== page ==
Navy head football coach Ken Niumatalolo says playing in empty stadiums in the fall doesn’t make any sense, believes the season will be pushed back and is confident his program is uniquely qualified to handle whatever lies ahead in a college football landscape altered by COVID-19.
Spring practice has been canceled for every program in the country, meaning players are working out remotely and coaches are holding virtual meetings with players. A timetable for when teams will be able to report to campus is unclear; gatherings of 10 or more people are currently forbidden in the state of Maryland, and there are similar restrictions throughout the nation.
With that in mind, it’s been speculated that if a college football season is played in the fall, it may have to be without fans in the stands to minimize the spread of the coronavirus. Niumatalolo isn’t buying such a proposal.
“You’ve got 100 people on both sides, maybe 120 with all the support staff and everybody and media on the sidelines on both sides of the ball. So you might have close to 250 people on the field,” Niumatalolo said on Glenn Clark Radio April 8. “So let’s say you just do the players and the coaches, it’s still a ton of people. So I don’t see any scenario in college football where you don’t have people in the stands. Because if you don’t have people in the stands, then it means that things still aren’t safe. And in our game, there’s no social distancing.”
Niumatalolo says a more realistic scenario is the season being pushed back, with games possibly being played in the spring. He said that with everything he’s read and heard, he envisions the season will be “much later this year, pushing into the beginning part of [the spring] semester.”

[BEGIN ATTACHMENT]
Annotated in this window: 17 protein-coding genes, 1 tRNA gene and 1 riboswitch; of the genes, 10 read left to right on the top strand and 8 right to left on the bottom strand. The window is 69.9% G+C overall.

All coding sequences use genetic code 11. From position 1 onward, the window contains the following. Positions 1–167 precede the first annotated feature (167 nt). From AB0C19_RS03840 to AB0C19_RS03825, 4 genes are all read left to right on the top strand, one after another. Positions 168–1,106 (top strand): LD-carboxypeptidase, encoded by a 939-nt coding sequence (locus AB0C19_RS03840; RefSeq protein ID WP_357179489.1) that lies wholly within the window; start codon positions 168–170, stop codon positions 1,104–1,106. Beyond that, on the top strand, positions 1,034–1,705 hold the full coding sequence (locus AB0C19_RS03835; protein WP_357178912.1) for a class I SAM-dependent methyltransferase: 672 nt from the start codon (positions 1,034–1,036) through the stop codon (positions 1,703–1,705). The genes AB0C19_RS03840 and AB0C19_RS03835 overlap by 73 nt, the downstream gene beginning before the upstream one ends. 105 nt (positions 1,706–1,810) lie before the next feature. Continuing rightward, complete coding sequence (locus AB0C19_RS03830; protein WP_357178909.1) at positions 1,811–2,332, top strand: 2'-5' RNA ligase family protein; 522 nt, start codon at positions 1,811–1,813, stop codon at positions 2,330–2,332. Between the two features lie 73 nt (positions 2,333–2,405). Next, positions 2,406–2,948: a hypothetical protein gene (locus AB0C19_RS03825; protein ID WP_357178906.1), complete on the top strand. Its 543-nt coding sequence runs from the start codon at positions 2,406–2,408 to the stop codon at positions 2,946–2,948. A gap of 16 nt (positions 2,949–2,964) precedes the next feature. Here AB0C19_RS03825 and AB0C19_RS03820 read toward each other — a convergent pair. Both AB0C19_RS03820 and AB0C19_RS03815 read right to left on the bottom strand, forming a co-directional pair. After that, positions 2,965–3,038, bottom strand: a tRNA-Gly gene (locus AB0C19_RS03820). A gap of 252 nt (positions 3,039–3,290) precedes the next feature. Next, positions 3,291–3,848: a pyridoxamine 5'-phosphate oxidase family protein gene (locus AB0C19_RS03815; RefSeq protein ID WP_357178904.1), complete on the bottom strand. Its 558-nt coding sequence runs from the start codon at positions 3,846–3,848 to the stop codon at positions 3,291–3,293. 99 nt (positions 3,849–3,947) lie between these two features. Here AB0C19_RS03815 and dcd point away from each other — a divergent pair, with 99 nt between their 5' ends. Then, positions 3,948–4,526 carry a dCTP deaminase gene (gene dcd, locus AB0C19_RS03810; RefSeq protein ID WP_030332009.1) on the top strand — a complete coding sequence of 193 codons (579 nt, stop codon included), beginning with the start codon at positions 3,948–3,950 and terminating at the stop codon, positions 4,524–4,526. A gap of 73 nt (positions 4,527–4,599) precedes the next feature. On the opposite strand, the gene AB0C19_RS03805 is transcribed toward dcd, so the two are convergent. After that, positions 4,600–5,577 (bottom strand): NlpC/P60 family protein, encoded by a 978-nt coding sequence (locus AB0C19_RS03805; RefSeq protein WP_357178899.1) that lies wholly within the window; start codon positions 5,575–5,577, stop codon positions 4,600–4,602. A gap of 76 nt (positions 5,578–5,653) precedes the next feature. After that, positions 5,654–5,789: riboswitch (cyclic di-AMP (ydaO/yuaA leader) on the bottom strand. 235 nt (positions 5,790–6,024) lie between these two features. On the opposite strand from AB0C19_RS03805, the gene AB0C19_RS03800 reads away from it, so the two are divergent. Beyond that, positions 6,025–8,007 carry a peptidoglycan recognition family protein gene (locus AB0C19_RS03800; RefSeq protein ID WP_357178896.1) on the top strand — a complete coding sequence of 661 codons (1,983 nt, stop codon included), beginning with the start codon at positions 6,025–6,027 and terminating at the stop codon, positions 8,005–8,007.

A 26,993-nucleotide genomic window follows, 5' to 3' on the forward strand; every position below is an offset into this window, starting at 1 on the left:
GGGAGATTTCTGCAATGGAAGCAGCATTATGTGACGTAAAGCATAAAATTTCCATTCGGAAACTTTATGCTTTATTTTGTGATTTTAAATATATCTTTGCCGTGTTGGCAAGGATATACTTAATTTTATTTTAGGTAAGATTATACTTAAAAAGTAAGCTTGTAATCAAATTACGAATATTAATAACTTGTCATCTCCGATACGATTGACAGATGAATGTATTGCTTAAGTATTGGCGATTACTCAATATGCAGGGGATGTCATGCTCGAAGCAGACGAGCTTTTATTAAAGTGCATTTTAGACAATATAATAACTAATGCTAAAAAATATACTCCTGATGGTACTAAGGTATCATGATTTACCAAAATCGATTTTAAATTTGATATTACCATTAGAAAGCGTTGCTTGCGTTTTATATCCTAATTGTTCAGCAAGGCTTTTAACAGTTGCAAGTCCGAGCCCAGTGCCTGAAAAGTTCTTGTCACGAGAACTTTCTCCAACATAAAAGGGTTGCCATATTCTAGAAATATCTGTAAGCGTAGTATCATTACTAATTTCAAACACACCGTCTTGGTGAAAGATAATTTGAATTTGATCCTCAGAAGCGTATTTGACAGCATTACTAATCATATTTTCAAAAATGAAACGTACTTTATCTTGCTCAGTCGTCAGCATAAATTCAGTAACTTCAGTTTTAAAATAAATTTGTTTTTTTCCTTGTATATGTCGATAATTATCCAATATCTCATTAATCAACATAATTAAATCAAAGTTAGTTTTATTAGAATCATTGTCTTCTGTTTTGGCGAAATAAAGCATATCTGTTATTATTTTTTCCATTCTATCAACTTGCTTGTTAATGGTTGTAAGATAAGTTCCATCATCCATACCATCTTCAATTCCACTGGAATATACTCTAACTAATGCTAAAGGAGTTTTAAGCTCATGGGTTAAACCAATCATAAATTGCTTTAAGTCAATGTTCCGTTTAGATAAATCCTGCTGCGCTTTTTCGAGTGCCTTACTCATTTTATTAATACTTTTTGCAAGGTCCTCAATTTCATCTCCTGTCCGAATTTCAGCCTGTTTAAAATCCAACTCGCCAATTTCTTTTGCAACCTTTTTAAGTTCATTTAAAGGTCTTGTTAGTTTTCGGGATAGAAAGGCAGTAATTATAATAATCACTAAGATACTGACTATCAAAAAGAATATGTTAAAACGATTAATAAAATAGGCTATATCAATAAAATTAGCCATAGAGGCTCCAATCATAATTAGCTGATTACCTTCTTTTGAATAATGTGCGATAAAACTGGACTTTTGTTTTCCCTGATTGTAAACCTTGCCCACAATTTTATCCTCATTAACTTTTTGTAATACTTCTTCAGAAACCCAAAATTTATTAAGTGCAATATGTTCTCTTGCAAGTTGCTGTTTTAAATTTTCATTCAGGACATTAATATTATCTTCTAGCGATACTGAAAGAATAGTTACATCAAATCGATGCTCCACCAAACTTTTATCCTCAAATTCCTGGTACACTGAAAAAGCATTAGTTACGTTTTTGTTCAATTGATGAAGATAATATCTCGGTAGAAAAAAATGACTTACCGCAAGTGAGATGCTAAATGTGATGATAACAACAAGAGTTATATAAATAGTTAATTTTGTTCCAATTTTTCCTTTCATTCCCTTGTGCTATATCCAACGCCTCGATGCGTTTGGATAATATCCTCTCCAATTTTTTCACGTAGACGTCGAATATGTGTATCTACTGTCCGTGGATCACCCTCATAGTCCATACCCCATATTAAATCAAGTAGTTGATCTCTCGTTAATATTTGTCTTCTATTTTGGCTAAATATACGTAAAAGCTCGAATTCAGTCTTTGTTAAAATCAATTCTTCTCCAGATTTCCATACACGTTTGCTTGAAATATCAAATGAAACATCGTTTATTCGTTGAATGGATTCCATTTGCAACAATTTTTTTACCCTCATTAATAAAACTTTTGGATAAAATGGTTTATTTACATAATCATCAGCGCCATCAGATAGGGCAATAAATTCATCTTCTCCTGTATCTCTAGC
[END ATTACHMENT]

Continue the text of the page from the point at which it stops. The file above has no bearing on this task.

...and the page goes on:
The coach is well aware of the importance of football to the college sports ecosystem, with the revenue generated from football benefitting the entire athletic department. He also knows that the broad questions that arise if the season is pushed back or canceled — What happens to the other sports on campus? Do some people lose their jobs? — make for particularly high stakes.
“What everybody’s talking about is they’ve got to get football going because it produces the revenue,” Niumatalolo said. “It produces the revenue for every sports program, so I think athletic directors don’t want to imagine a season without football.”
The Mids are scheduled to open against Notre Dame in Dublin, Ireland, Aug. 29. Niumatalolo believes he’d need about two months to get his team ready to play, which would require an early July report date at the latest, but he knows he’s ultimately not up to him.
“I think the one that is the most likely or the one that I feel like you could play — the product may not be the greatest, but you could be safe — is a month of working out and a month of practice, so two months,” Niumatalolo said. “But they might say, ‘You have a month.’ You’ve got two weeks of conditioning and two weeks of practice, and then we get ready to go to war.”
The success Niumatalolo has had at Navy — he’s 98-60 in 12-plus years as the head coach and is coming off an 11-2 season — suggests he’s long been able to overcome adversity, and Niumatalolo says the culture he’s instilled gives the Mids a chance to succeed in swimming through the uncharted waters ahead.
Niumatalolo said he operates his program so that his coaches are able to give “100 percent” on the practice field and in the film room. He gives his assistants more time off during the summer than most coaches so that they’re full of energy when camp starts. His coaches report to work early and leave the building in time to eat dinner with their families. On Sundays, his staff watches film at home instead of reporting to the office.